We corporate communicators are still counting on pitching journalists to share information about our company. Now, we can use online resources, such as social media, to build a relationship with journalists.  We have the opportunity to give them valuable material to make it more likely that they will talk about our organization in their stories, online or otherwise.

In a previous post, News organizations using social media, I discussed how news organizations are using social media to report the news. If they’re using social media, we can make it easier for them by giving them material that is easier to work with.

What do journalists want?

Part of building relationships with journalists is consistently giving them credible information they can use. Online journalists want rich content and multimedia to post on their news and social media sites. Here is a list of things we can pass along for a journalist to use:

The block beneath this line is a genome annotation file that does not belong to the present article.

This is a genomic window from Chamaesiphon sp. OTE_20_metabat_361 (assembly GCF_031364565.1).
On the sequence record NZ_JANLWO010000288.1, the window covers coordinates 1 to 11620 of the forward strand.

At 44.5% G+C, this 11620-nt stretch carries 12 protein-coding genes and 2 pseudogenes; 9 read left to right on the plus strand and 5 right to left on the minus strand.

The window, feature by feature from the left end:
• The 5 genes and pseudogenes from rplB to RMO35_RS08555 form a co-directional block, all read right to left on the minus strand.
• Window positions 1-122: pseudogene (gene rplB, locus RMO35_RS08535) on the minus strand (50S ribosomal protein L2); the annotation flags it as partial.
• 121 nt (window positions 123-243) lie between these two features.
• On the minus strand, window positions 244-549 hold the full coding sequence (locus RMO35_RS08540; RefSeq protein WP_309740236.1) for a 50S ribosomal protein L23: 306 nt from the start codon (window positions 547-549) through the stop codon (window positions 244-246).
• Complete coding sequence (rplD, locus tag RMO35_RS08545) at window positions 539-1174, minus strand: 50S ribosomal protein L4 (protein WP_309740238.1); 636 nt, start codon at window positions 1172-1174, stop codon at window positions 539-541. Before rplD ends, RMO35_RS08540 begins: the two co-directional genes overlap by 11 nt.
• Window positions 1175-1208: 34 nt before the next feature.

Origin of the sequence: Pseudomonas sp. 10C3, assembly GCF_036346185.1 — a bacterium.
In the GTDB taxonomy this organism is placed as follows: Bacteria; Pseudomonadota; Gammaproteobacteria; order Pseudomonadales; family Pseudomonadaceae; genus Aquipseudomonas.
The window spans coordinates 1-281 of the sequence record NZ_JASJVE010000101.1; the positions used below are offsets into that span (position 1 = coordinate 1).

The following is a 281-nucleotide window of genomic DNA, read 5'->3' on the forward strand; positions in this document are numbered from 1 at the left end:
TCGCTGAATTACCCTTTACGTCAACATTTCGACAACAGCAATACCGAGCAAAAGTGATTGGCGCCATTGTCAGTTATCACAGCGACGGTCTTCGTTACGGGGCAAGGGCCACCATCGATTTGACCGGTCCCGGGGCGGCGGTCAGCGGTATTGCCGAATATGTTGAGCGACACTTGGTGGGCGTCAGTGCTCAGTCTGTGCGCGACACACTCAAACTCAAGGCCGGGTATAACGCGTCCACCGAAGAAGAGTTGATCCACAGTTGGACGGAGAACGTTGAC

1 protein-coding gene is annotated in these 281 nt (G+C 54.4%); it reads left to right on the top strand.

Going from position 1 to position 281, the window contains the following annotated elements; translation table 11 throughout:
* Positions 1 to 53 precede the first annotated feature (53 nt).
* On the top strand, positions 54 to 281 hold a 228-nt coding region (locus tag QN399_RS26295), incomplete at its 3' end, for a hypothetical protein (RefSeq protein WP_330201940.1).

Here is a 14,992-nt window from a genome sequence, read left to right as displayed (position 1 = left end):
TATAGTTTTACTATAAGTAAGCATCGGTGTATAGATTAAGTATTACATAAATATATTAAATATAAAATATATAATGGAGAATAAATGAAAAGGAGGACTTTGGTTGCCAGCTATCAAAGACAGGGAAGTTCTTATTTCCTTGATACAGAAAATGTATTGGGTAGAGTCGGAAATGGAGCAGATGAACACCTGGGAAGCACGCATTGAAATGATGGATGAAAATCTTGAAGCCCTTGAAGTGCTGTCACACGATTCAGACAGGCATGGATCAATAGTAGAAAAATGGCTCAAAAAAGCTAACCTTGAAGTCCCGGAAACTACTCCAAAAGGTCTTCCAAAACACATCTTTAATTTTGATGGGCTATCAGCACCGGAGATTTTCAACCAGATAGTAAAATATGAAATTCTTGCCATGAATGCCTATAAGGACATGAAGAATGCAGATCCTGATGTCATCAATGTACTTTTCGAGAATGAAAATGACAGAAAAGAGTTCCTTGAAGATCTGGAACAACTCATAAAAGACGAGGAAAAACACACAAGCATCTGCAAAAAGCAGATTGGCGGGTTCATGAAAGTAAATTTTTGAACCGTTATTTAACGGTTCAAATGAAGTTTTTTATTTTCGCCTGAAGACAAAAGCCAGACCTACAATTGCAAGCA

Social Media Release Template.

Social Media Release Template. Shift Communications.

  • Photos
  • Graphics
  • Quotes
  • Video
  • RSS feed
  • Links
  • E-mails of experts in the company

Remember, we want to make the journalist’s job of compiling information as easy as possible to make it more likely that they will talk about our organization.

How can we send this information to the journalist?